Japan and How You Can Help (No Donations Required)
While I have been keeping up with the headlines on the multiple disasters in Japan–earthquake, tsunami, aftershocks the equivalent of earthquakes, possible nuclear meltdowns–I haven’t been watching the newscasts because I have no desire to see that much misery. Every time a natural disaster occurs, I wait for my federal government to announce that it’ll match donations, then log onto a charity web site and make my donation, secure in the knowledge that others like me around the world will do the same (actually, I find most people don’t even wait for the matching donation announcement because they’re better than I am). Imagine my consternation when a week later and the donations are, frankly, pathetic.
Now, I understand most of the world is just coming out of an economic recession, but the lack of donations goes beyond the recession. There have been blog posts and articles attempting to explain the anti-Japan sentiment that make me see red. I won’t link to those web sites because they don’t need the publicity, but I’ll summarize their ignorant points:
- The disaster is karma for Pearl Harbor. WTF? Even if I bought into the whole karma business, I would think the US dropping two atomic bombs on Hiroshima and Nagasaki was payback enough.
- Japan and Japanese companies didn’t provide aid during 9/11 or Hurricane Katrina. Seriously? Remember the spam that went around saying Americans should only buy vehicles from the Detroit Three because they donated to the 9/11 relief funds while their Japanese counterparts didn’t? Well, that was a big fat lie, but unfortunately too many people took it at face value because everything they read in their inbox or on the internet must be true. Then there was that myth about how Japan ignored Hurricane Katrina. Once again, a big fat lie.
- Japan is a wealthy country and can survive without assistance. Maybe so because it is the most technologically advanced country in the world (e.g. even their vending machines are programmed to open during earthquakes to provide free food and water to those who need them) and is better prepared for such a disaster than any other country, but they’ll recover faster with help. And realize that since it is the third-largest economy in the world, there are large economic ripples across the globe. You’ve seen the sell-off in the stock markets beyond the Nikkei…although I think anyone betting against Japan is an idiot. Also, Americans need to realize that with 20%, Japan is the second-biggest foreign holder of US government debt. Imagine what will happen when Japan sells it to fund the rebuilding and recovery efforts.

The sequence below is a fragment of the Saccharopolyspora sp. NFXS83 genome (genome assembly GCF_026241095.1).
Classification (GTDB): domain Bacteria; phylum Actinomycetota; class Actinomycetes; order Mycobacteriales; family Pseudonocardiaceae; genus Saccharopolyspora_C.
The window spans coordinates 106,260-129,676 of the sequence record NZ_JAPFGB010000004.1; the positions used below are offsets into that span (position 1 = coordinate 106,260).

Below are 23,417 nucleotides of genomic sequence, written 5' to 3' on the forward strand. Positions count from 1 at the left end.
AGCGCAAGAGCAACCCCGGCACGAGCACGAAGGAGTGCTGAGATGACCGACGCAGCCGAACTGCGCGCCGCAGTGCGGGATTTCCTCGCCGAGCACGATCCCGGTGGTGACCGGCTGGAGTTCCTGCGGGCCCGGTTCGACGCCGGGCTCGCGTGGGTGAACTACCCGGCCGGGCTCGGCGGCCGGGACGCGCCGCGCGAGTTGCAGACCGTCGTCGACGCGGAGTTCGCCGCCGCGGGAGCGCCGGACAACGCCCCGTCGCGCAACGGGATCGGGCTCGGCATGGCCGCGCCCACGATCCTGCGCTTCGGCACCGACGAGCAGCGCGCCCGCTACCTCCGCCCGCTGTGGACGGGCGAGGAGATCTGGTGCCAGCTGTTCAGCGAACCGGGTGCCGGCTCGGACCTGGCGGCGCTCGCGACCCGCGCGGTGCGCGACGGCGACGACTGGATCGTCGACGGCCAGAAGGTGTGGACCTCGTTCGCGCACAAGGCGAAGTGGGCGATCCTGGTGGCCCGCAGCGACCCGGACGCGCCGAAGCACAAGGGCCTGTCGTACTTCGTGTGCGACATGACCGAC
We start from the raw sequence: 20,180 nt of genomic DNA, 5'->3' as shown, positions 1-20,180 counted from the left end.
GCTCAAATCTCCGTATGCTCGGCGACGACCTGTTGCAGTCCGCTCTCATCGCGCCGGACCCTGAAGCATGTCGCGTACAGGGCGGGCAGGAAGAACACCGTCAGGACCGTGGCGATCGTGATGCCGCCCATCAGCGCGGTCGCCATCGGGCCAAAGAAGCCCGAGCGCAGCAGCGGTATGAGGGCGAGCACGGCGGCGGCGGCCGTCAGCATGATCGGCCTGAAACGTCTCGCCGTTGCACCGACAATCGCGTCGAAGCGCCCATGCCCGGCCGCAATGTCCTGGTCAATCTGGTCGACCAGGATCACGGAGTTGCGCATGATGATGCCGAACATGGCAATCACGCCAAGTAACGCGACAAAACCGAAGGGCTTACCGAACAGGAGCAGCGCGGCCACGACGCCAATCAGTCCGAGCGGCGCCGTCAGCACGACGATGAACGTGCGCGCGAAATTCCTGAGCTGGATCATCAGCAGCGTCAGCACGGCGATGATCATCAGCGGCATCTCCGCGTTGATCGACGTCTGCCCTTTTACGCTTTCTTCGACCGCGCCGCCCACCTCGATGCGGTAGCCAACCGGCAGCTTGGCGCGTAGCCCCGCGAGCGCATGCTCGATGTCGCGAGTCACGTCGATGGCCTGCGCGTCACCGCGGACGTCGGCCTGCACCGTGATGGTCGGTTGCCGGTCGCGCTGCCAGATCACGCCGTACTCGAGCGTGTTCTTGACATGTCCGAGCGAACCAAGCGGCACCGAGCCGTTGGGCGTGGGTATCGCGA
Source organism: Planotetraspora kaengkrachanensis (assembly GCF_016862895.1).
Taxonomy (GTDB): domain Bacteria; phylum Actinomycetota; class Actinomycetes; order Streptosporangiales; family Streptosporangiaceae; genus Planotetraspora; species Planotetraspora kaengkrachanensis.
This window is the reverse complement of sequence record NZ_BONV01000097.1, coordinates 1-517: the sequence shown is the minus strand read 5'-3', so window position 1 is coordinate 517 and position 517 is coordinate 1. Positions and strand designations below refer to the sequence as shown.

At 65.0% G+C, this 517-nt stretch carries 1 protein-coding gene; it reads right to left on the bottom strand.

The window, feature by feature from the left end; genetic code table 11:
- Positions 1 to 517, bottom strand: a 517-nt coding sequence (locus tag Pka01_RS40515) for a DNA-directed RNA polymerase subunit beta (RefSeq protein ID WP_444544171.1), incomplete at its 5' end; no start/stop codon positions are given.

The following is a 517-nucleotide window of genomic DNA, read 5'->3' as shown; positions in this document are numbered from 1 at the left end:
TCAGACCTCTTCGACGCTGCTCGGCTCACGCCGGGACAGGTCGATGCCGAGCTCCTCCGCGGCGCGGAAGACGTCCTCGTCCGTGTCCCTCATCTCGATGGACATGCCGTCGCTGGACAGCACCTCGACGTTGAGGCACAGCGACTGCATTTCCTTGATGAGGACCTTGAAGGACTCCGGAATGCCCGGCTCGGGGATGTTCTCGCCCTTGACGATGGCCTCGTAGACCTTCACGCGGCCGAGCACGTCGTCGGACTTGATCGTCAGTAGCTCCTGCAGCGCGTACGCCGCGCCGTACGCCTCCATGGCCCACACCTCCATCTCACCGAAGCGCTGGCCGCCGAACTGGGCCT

However, I’m not here to tell people they must make a charitable donation. Some people think they donate enough to charity through their taxes, and rightly so. If you don’t want to donate, that’s your choice and you don’t have to explain your decision. If you do, however, don’t use moronic excuses that just don’t wash.
If you do want to help out Japan, leave a comment on or trackback to this post. For every comment or trackback link, I’ll donate CAD$1, which is actually worth more than USD$1, to a registered charity, up to CAD$1000. You have until March 31, 2011.